Phottix Plato Wireless Remote
I dunno, for future generations maybe?
I was looking at 35 megagapixel aerial shot of 1935 SanFrancisco and apretiated that someone back then bothered to take this huge clunky large format box to the airplane .
I have recently been through the same thought processes, having just posted a 180 degree two row panorama. The full-size image was something like 24000 pixels wide and was a massive file.
So much so, that when I tried to make a print out of Lightroom, I ran out of memory and ended up with a wasted sheet of A2 paper for my efforts!
Since the largest print I can make at home is on A2+ paper, I think that sizing a panorama for say 10" on the short side at 300DPI is probably enough. This gives great image quality and a manageable file and print size. Moreover, it can be printed larger if I want.
Like Charles, I'm using a wide angle lens - in my case an 18mm lens on Leica M8, giving an effective FOV of a 24mm on full-frame. I have tried my 12mm lens,but I can't set it up properly on my Panosaurus as the lens is too short to position the nodal point over the pivot
I'm a relative newcomer to panoramic photography and I'm already finding out how addictive it is. I can recommend Hugin's Panorama tools software, which is open source and hence free to download and use. Being free doesn't mean that it lacks functionality or capability though.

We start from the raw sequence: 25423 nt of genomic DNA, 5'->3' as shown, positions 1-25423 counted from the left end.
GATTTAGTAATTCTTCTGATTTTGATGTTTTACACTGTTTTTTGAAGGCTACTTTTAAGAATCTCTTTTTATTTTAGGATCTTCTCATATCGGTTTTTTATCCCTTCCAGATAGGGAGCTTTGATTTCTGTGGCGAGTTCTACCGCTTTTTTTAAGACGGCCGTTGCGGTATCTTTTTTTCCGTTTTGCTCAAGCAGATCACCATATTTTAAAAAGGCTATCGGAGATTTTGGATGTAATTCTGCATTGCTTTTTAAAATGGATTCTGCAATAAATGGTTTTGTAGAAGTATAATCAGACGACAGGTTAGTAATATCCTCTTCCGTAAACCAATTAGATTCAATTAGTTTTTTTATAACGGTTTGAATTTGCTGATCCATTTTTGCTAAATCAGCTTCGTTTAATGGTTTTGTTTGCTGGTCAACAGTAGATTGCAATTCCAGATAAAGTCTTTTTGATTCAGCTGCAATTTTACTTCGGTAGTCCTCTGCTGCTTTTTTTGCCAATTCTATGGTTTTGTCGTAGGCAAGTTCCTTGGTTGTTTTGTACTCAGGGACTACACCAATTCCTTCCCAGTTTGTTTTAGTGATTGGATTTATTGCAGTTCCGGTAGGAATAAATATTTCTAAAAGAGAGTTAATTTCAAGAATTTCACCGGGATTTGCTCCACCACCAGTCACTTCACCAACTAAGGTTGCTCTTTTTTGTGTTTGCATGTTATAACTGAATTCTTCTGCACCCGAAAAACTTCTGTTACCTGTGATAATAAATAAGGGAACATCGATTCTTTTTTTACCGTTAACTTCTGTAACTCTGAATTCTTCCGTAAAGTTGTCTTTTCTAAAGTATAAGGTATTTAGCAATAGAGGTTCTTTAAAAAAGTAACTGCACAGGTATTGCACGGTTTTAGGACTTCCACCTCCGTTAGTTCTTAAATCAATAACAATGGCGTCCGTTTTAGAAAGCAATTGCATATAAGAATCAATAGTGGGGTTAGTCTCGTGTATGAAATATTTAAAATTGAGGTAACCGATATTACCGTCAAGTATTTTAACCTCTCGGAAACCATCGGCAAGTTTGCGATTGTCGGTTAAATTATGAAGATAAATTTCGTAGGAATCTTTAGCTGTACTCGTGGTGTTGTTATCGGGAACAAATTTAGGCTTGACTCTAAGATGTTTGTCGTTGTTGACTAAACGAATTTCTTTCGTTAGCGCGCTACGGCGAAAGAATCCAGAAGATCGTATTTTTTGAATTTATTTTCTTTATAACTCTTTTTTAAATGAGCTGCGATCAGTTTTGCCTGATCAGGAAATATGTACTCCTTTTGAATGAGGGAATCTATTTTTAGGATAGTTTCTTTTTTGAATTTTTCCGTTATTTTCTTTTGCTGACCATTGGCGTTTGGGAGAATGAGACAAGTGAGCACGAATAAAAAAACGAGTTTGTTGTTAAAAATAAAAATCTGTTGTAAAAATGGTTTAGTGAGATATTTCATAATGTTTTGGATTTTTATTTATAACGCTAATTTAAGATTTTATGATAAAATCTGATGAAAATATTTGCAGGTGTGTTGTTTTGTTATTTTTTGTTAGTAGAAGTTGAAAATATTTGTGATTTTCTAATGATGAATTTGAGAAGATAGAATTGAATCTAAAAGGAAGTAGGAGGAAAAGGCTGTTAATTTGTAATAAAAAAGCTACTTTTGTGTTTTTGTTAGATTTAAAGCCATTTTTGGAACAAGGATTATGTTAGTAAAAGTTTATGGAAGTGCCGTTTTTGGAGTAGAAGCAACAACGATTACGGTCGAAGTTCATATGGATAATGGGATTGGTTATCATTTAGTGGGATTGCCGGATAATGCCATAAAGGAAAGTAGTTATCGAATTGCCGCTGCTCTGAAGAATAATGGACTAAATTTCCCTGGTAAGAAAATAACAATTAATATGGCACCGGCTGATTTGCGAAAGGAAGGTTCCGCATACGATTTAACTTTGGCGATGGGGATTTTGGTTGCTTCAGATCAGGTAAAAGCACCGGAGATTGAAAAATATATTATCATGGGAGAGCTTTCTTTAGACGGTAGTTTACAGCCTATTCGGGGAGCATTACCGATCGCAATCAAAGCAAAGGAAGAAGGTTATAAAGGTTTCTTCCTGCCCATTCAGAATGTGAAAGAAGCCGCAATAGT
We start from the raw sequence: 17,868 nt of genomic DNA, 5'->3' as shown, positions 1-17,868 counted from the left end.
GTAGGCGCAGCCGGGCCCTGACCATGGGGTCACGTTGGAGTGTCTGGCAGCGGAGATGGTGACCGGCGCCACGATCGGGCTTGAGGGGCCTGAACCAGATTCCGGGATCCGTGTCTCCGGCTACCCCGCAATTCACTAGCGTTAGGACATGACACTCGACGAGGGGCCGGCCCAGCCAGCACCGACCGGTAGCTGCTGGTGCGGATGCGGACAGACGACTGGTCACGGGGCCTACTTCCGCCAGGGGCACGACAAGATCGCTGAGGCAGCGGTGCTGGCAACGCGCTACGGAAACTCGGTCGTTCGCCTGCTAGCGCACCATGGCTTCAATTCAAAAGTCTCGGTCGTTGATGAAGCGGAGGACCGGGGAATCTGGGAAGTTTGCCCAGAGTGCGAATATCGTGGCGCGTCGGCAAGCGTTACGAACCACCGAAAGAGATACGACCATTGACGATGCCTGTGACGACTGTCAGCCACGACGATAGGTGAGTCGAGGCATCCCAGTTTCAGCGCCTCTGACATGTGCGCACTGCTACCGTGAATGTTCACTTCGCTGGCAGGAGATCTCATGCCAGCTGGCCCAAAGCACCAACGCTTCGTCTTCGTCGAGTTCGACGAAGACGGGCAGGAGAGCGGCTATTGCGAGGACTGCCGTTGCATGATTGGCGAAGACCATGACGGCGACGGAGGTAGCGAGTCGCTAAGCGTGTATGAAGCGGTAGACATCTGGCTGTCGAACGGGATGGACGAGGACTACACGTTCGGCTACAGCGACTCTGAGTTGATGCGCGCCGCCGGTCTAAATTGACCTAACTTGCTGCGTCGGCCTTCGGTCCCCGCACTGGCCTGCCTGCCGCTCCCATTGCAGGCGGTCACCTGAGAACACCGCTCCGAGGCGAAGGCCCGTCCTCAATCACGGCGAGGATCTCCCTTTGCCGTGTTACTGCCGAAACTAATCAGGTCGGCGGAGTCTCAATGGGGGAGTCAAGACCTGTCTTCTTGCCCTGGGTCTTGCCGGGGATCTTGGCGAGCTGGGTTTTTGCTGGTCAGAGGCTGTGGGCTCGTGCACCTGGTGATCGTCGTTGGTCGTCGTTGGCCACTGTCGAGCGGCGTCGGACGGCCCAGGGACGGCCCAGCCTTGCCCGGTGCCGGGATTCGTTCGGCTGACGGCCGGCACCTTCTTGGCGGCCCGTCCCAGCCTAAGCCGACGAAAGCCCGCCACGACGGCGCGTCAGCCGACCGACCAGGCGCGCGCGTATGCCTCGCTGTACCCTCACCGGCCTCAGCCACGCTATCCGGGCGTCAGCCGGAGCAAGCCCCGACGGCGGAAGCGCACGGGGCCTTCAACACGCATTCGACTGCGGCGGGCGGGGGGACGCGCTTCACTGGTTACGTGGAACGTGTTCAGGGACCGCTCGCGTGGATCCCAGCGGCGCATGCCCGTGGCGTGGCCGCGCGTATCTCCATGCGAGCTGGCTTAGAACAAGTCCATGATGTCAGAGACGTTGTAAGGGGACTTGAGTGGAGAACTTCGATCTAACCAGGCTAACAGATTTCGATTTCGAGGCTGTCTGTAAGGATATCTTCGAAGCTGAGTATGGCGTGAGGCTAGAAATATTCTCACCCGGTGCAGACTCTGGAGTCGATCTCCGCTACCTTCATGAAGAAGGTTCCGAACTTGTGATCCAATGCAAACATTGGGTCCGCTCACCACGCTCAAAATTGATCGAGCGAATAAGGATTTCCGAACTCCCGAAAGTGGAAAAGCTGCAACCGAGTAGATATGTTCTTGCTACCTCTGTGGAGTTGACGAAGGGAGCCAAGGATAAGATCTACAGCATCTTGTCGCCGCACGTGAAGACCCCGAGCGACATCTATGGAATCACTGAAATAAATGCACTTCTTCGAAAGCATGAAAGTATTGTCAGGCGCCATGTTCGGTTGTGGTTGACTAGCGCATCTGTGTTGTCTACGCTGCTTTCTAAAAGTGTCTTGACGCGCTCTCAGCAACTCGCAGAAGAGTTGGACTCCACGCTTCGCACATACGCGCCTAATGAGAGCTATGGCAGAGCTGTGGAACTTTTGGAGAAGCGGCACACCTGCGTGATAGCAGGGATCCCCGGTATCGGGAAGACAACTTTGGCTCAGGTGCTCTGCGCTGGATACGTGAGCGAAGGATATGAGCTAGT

Charles: I am very new to panoramas as you know from helping me with my newbie questions, but I know all about disk space questions. The good thing is, memory and big hard drives are getting cheaper all the time, so I don't worry about file sizes as much as I used to. Recently I've upgraded my Mac's disk to a 2TB Western Digital Caviar Black (mostly getting ready for Lightroom) and run 5 TB (3 WD Caviar Green 1TB + 1 - 2TB) in a Drobo for backup and storage. I picked up the Caviar Greens for less than $120 each which is less than half the price they were a year ago.
It is a bummer that panos look so tiny on the web. At least my photo hosting service (Flickr) has no limits to upload sizes for Pro accounts so I can always include links to the full size if someone really wants to see them. As far as finished print sizes, there's always custom framing One of the service bureaus I use offers a size of 30x40 which I'm dying to try, and after that I suppose it's bus wraps.
By the way, thanks for the tip on the Panosaurus, it just came last week. I haven't had a chance to really test it out, but I can tell Ptgui has an easier time of stitching and I can salvage more of the image with it.
CC Always welcome and appreciated.
The key to the panosaurus is to actually take the time to calibrate your lenses at the focal lengths that you will use them at. I've had my panosaurus for a long time but only calibrated my lenses recently. It makes a big difference if you use the actual nodal point.
I'm not running a server farm but I do have around 6TB of storage on my system and 2 2TB drives that I plug in to make backups. The big panos with PhotoShop layers can take more than 1GB each. Sometimes I have 3 or 4 versions saved, plus the source tiffs. I have some panos that take 20 or 30GB of drive space. I had to move from 1TB drives to 2 TB drives in order to keep a single year on a single drive !